The first episode of HBO Game Theory with Bomani Jones premiered last week, seeing the Emmy-winning sportswriter and media personality do what he does best, in a new role as a late-night host on prestige premium cable.
A show centered around her unique talents seems like a no-brainer, but it’s been a long time coming. And through its initial run of six episodes, it seems to be making its mark as a very unique take.
Jones recently told Shadow and Act to share some thoughts on the show and his experience making it.
With intro music from legendary producer Just Blaze, thanks to the help of legendary Houston Rapper Bun B, Jones has his superhero theme song complete with a $9,000 costume instead of a cape and a cap.
The show immediately hits you with a distinct identity and that it won’t be the late night show you are used to seeing.
Asked about freedom and the HBO show allowed outside of sports giant ESPN, Jones explained: “I don’t feel like there was anything in the first episode that I wouldn’t say about ESPN, you can swear a little more, but I never felt handcuffed to ESPN. The ideas that I was presenting and the notions, I would say that anywhere. I just have more room to operate.”
Jones explained that ESPN doesn’t do shows like this and that there’s a different ambition at play. The show features Jones delivering late-night jokes and observations from behind a desk, something that he is delighted to see evolve throughout the show.
When developing the show, Jones says he made it clear that the jokes need to sound more organic – like he’s actually saying them, rather than sounding like he’s just reading from. a teleprompter. He says the series “isn’t much different” from what he already does, but there is an adjustment in a scripted series to having some time to comment freely.
Jones has been praised for his cerebral takes and observations, but he’s also been someone who finds the underlying hilarity in sports and recognizes the ridicule sports can create. When asked about balancing serious storytelling with hilarious sports discovery, he commented, “For me, it’s always been about that because things are always a range of what it can be. to be, and so I take the subject as I wish, receive it and return to you what I have.
Jones being the man that everything runs through, the show, like any late-night show, depends on the ability and talent of the host and how the material is used and formed into a unified vision. Jones praised the show’s creative process and acknowledged the collaboration between the show’s various moving parts, such as its writer’s room and the news department, as something special. “I love it,” he said of the process. “It’s an invigorating process to have so many smart people out there, all working together to make ‘one thing, as good as possible.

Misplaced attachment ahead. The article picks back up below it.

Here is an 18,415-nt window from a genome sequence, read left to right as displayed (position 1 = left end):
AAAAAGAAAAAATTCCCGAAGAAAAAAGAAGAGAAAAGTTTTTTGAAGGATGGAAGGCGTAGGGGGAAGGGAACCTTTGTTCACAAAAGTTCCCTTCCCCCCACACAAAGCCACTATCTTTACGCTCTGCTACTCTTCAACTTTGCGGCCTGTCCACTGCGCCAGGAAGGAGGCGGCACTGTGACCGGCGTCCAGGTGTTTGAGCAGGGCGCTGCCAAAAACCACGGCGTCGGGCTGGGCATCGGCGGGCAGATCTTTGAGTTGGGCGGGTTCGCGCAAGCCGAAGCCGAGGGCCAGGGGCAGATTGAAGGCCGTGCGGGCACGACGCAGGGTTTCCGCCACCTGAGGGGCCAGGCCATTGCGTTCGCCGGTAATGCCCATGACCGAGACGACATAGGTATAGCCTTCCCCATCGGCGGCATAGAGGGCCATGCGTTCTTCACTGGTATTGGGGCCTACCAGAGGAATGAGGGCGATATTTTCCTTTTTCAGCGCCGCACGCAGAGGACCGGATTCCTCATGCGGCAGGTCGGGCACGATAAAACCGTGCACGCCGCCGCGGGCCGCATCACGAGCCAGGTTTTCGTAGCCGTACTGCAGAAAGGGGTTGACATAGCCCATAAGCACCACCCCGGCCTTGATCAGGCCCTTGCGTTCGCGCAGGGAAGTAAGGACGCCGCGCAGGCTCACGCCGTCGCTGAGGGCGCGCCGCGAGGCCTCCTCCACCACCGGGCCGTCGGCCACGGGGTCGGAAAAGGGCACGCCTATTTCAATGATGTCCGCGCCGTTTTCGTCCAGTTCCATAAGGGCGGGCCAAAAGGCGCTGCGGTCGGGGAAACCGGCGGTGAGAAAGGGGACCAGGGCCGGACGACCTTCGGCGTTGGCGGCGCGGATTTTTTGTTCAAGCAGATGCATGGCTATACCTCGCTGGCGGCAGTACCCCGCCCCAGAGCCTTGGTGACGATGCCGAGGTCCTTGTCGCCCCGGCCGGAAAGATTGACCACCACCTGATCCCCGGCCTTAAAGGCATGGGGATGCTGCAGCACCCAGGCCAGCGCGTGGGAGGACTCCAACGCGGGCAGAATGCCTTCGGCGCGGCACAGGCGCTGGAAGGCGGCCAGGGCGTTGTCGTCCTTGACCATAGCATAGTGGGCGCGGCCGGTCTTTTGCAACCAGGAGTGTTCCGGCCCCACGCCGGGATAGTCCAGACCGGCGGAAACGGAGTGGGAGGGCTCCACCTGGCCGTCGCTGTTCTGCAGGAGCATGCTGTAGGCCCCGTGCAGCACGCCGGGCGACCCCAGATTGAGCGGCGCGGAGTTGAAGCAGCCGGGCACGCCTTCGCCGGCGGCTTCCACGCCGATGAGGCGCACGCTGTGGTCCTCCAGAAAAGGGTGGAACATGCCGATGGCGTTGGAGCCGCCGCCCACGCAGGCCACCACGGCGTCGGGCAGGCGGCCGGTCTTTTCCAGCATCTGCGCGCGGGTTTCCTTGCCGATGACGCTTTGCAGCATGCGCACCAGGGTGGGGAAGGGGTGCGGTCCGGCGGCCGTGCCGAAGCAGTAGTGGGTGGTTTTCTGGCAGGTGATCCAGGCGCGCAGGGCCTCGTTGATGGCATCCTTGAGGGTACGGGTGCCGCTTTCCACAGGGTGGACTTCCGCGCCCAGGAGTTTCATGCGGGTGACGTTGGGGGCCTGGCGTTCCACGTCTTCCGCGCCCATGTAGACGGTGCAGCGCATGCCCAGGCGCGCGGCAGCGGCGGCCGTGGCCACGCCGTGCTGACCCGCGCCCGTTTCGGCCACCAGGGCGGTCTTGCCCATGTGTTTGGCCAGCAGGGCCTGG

game theory puts Jones in several parameters. We see him behind the desk like any late night show would, plus “man on the street” segments where we get everyday people’s reactions to some of the most ridiculous stories for real laughs, a segment Jones said would be easier when it’s not freezing outside.
Jones also met fellow ESPN member Stephen A. Smith. There’s a familiarity and coziness to the interview that showed a more laid-back Smith as a counterweight to his television persona. Jones said he was surprised at how open and willing Smith was to share, and that the whole interview was compelling, but only a limited part could fit into the show.
The show also produced a hilarious look at the dominance of legendary NCAA men’s basketball coach Mike Krzyzewski (now entering his final NCAA tournament) with Jones breaking down Black’s aversion to Duke and all that. that Coach K. Jones’ hilarious breakdown leads to an incredible sketch. which looked like something Chappelle show if it was centered on sports. Jones described the “Coach K Museum” as materializing from an idea started during a phone call with a producer, the seed of that conversation eventually becoming the culmination of the show’s first episode, a hallmark of the new power and leeway Jones now has with game theory.
game theory is live on tape, filming his day-of episode, something unusual in the sports space. Jones says the day of shooting was pretty easy, commenting on the hour-long shoot saying, “It’s easy money for me, reading the teleprompter, I need to get better, but it’s not not hard. It was a day without pressure for me. The confidence and assurance he has about the show comes from the belief that their product is good and that the opportunity presented to him and his staff has been fully exploited. According to Jones, whatever comes after is the icing on the cake.
After the first shoot, Jones says he got a standing ovation that hit him hard. “I was very touched that our whole team, most of whom don’t really know me like that, seemed very happy for me,” he said. “Happy with the show, but especially happy for me and I found that very touching.
He talked about kissing his agent, who he’s worked with for more than a decade, in one of the most emotional hugs he’s had that day. “We’ve been pointing it out for a decade, it’s something we specifically wanted,” he added.
As someone who isn’t averse to praise but is measured in receiving it, Jones says he went all the way this time around, marking the occasion as a celebration of his 22 years in industry culminating with this achievement.
Game Theory With Bomani Jones airs Sundays at 11:30 p.m., with this week’s episode airing at 11 p.m. directly after Winning Time. It also airs on HBO Max.